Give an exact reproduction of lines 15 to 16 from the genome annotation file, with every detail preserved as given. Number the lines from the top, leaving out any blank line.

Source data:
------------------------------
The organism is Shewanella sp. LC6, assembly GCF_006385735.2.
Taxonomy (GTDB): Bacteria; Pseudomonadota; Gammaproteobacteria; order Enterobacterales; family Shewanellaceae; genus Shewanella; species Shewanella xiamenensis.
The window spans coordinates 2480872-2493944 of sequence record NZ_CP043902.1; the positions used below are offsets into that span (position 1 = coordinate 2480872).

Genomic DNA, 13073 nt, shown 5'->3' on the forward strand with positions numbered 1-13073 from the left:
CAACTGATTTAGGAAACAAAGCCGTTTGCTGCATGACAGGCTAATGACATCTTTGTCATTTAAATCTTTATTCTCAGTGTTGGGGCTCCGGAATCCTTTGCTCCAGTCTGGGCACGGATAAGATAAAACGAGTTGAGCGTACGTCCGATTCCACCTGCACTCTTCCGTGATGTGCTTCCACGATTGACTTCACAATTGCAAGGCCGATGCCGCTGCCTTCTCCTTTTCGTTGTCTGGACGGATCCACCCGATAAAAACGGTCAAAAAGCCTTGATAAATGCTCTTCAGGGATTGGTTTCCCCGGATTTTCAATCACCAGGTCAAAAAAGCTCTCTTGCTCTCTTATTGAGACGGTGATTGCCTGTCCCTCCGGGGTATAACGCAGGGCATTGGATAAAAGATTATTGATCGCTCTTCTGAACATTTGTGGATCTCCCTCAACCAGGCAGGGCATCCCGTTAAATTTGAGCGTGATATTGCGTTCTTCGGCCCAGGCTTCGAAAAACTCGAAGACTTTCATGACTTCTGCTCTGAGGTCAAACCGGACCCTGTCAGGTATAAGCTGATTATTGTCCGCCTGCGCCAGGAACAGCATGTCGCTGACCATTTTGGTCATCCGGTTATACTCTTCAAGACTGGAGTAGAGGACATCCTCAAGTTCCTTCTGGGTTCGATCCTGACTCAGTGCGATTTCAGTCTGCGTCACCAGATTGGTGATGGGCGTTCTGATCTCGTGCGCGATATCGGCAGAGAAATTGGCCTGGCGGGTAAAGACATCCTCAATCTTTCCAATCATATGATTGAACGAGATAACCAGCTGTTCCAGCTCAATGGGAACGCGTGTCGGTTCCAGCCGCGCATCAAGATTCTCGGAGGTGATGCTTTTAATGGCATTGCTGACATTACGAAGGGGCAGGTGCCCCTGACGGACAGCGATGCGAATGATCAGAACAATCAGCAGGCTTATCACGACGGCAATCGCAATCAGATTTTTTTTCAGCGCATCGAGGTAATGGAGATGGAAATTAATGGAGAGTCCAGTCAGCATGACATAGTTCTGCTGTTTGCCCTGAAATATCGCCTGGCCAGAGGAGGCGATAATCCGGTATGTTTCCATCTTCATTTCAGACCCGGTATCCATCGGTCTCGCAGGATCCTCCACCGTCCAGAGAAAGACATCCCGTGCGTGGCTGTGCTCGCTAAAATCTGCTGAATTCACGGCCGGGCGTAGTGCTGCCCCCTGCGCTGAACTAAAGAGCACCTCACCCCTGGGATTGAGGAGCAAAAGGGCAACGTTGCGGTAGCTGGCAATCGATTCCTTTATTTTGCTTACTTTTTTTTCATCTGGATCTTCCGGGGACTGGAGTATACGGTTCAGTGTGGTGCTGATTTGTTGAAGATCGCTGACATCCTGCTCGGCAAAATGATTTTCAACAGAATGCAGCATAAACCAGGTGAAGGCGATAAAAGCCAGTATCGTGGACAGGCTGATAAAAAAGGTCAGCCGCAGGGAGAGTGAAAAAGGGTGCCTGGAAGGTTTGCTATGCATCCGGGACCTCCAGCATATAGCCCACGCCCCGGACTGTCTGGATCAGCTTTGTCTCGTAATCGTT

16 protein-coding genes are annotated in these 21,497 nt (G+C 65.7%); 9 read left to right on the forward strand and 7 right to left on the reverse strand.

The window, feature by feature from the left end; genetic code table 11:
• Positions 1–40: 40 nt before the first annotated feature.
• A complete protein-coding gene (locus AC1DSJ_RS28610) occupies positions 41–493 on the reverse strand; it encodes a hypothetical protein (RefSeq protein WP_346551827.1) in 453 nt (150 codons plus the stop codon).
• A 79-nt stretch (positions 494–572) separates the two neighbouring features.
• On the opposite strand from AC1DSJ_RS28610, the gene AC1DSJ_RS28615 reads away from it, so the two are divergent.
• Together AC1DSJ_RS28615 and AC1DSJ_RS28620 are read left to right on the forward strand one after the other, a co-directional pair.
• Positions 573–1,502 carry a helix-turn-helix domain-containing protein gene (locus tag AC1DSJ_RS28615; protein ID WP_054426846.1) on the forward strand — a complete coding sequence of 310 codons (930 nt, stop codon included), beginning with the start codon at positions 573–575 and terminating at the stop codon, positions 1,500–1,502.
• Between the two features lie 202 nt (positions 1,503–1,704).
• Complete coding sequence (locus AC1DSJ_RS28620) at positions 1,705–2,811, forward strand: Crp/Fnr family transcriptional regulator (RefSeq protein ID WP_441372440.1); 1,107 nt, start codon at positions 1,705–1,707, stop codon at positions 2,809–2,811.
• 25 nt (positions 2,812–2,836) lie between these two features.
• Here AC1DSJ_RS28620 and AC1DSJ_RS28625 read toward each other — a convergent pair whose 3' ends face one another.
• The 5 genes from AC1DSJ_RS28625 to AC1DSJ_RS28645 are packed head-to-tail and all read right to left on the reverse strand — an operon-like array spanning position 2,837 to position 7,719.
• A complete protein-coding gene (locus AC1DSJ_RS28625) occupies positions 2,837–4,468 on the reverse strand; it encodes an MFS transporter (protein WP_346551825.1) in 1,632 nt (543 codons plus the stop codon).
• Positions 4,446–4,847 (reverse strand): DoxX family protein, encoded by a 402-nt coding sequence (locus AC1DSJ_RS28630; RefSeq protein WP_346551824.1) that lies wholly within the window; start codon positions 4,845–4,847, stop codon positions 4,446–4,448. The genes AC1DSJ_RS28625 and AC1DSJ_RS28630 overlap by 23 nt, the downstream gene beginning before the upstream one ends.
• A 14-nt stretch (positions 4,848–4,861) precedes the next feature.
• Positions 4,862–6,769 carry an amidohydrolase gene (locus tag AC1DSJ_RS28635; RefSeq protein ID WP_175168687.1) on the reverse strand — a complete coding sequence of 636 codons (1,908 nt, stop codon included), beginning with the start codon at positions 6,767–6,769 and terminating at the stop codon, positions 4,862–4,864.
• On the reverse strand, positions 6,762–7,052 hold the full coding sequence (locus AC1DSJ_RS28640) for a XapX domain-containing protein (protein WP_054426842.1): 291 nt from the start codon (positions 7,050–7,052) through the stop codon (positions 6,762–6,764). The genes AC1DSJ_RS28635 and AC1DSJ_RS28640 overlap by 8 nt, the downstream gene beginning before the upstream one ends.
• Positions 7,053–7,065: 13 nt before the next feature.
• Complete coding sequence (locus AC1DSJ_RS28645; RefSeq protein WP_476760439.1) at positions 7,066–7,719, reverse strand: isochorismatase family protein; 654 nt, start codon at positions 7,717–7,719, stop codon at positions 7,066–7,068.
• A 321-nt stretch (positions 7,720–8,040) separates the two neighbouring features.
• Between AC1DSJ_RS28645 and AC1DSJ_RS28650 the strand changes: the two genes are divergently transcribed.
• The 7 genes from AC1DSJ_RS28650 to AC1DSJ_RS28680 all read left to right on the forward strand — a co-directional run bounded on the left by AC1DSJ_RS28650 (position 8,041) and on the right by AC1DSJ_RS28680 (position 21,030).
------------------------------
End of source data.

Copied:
• Complete coding sequence (locus AC1DSJ_RS28620) at positions 1,705–2,811, forward strand: Crp/Fnr family transcriptional regulator (RefSeq protein ID WP_441372440.1); 1,107 nt, start codon at positions 1,705–1,707, stop codon at positions 2,809–2,811.
• 25 nt (positions 2,812–2,836) lie between these two features.